Afghans condemn Australia’s boycott of men’s cricket team

Afghan cricketers lead the chorus of criticism against Australia’s decision to cancel a cricket series scheduled to be held in March.

Cricket - ICC Cricket World Cup - Bangladesh v Afghanistan.
Afghans have used #StopPoliticsinCricket to express their disapproval of the Australian decision [File: Action Images via John Sibley/Reuters]

“Cricket! The only hope for the country. Keep politics out of it,” tweeted Afghanistan’s most famous cricketer Rashid Khan after Australia withdrew from One-Day International (ODI) series against the south Asian nation scheduled to be held in March.

Khan, the face of Afghan cricket and the captain of the country’s T20 team, was not alone. Soon a chorus of condemnation followed, including from fellow cricketers, expressing their disapproval of Australia’s decision to boycott the Afghan men’s team.

“I am really disappointed to hear that Australia have pulled out of the series to play us in March. I take great pride in representing my country and we have made great progress on the world stage,” Khan said in a statement on Thursday.

“This decision from CA [Cricket Australia] sets us back in that journey,” he said.

Mohammad Nabi, the Afghan cricket team’s former captain, also condemned the cancellation of the series to be played in Dubai.

“Let’s separate sports and politics,” he said, adding that Afghan cricketers are role models and proud ambassadors of the cricketing fraternity.

‘Pathetic’ decision

Afghan fast bowler Naveen ul Haq Murid called scrapping the series “childish” and accused Australia of taking away Afghans’ only reason for happiness instead of being supportive. Afghans used #StopPoliticsinCricket to express their views, with some of them welcoming the Australian decision.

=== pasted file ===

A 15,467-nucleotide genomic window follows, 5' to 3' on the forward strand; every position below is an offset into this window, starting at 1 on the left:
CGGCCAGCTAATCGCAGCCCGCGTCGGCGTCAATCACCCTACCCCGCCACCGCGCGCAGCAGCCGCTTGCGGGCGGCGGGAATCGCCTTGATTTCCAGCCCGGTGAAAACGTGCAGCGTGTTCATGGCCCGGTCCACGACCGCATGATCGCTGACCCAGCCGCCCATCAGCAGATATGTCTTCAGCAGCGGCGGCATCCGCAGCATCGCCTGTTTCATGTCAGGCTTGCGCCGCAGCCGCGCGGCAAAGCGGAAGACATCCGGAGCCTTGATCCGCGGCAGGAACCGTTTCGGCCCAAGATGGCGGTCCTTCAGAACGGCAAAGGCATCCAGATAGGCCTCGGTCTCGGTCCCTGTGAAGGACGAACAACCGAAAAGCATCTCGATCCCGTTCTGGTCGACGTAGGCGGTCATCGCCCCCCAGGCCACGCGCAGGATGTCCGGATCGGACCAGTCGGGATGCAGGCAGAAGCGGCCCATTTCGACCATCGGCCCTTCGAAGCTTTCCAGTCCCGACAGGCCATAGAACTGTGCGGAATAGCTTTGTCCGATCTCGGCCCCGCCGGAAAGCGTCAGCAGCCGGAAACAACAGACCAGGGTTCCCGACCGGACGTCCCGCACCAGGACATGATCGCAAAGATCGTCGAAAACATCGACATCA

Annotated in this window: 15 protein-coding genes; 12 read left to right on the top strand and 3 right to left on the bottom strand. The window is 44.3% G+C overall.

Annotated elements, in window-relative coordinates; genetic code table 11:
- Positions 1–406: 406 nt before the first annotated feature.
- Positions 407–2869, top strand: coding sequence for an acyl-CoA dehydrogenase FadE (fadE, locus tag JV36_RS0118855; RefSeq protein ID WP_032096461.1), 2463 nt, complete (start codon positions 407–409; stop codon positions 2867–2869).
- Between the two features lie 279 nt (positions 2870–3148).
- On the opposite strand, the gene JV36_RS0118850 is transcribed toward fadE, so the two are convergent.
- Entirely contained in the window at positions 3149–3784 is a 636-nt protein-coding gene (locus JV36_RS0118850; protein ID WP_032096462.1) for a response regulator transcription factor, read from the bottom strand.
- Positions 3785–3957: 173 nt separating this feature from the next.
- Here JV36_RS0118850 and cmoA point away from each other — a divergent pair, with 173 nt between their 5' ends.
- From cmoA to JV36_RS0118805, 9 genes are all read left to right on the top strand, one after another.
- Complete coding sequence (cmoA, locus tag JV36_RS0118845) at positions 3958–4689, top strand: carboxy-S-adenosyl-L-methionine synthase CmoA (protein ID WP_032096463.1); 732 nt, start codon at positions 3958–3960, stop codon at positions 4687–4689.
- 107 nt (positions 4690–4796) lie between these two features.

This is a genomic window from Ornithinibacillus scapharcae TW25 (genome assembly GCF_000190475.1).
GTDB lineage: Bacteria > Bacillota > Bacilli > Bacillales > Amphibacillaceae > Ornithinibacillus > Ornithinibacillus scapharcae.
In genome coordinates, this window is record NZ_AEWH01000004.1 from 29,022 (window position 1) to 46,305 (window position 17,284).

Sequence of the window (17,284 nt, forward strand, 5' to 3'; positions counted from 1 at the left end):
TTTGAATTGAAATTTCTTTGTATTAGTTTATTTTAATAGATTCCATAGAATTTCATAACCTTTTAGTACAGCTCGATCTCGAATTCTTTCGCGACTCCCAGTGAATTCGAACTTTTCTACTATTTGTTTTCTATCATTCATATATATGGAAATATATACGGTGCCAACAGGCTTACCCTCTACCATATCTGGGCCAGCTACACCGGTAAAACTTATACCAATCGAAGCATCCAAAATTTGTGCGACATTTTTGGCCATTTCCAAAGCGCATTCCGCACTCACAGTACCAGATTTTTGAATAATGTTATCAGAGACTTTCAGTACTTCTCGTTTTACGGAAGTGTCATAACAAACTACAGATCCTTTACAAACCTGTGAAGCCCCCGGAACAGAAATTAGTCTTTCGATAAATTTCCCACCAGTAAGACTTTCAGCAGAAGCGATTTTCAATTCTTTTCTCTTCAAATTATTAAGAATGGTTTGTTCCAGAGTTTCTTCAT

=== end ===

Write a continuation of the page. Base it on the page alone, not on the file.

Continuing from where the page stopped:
Australia cricket board said its decision was taken in the wake of the recent Taliban announcement to further curb women’s freedom. Last month, Taliban rulers banned women from university and also barred them from working in NGOs. Women are also banned from attending school beyond the sixth grade and working most jobs outside of their homes.

The Australian government has backed the board’s decision.

The Taliban have so far not issued a statement, but former President Hamid Karzai expressed his disappointment.

“Disappointed to see the Australian Cricket board making this decision [e]specially given the challenges the Afghan people face. We remain incredibly proud of our National Cricket team and all our young sports representatives,” he tweeted.

Cricket has widespread support in a nation racked by decades of war and occupation. People, including cricketers, highlighted that the sport has brought smiles to Afghan faces amid violence and upheaval. The Taliban returned to power in August 2021, when the US-led foreign forces withdrew from the country after 20 years.

Australia gave similar reasons for cancelling a one-off test match against Afghanistan in Hobart, Australia, in November 2021.